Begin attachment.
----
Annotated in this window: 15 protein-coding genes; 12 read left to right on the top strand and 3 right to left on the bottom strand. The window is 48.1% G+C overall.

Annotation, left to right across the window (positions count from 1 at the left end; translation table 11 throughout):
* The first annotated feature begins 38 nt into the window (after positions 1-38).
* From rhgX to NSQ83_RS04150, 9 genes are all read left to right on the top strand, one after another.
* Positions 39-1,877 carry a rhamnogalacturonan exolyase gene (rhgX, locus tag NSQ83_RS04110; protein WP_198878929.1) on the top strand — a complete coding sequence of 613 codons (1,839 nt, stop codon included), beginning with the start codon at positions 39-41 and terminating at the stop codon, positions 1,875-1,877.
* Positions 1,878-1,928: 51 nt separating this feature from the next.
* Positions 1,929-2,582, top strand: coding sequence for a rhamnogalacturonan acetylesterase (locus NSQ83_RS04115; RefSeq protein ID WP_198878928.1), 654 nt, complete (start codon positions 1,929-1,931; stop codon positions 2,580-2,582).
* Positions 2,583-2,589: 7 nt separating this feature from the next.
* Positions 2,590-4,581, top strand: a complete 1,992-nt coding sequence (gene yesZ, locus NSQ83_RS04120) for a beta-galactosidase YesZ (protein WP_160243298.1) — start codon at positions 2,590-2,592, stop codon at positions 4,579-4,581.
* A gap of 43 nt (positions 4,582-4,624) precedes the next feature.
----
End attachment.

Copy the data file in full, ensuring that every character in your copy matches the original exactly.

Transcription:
Annotated in this window: 15 protein-coding genes; 12 read left to right on the top strand and 3 right to left on the bottom strand. The window is 48.1% G+C overall.

Annotation, left to right across the window (positions count from 1 at the left end; translation table 11 throughout):
* The first annotated feature begins 38 nt into the window (after positions 1-38).
* From rhgX to NSQ83_RS04150, 9 genes are all read left to right on the top strand, one after another.
* Positions 39-1,877 carry a rhamnogalacturonan exolyase gene (rhgX, locus tag NSQ83_RS04110; protein WP_198878929.1) on the top strand — a complete coding sequence of 613 codons (1,839 nt, stop codon included), beginning with the start codon at positions 39-41 and terminating at the stop codon, positions 1,875-1,877.
* Positions 1,878-1,928: 51 nt separating this feature from the next.
* Positions 1,929-2,582, top strand: coding sequence for a rhamnogalacturonan acetylesterase (locus NSQ83_RS04115; RefSeq protein ID WP_198878928.1), 654 nt, complete (start codon positions 1,929-1,931; stop codon positions 2,580-2,582).
* Positions 2,583-2,589: 7 nt separating this feature from the next.
* Positions 2,590-4,581, top strand: a complete 1,992-nt coding sequence (gene yesZ, locus NSQ83_RS04120) for a beta-galactosidase YesZ (protein WP_160243298.1) — start codon at positions 2,590-2,592, stop codon at positions 4,579-4,581.
* A gap of 43 nt (positions 4,582-4,624) precedes the next feature.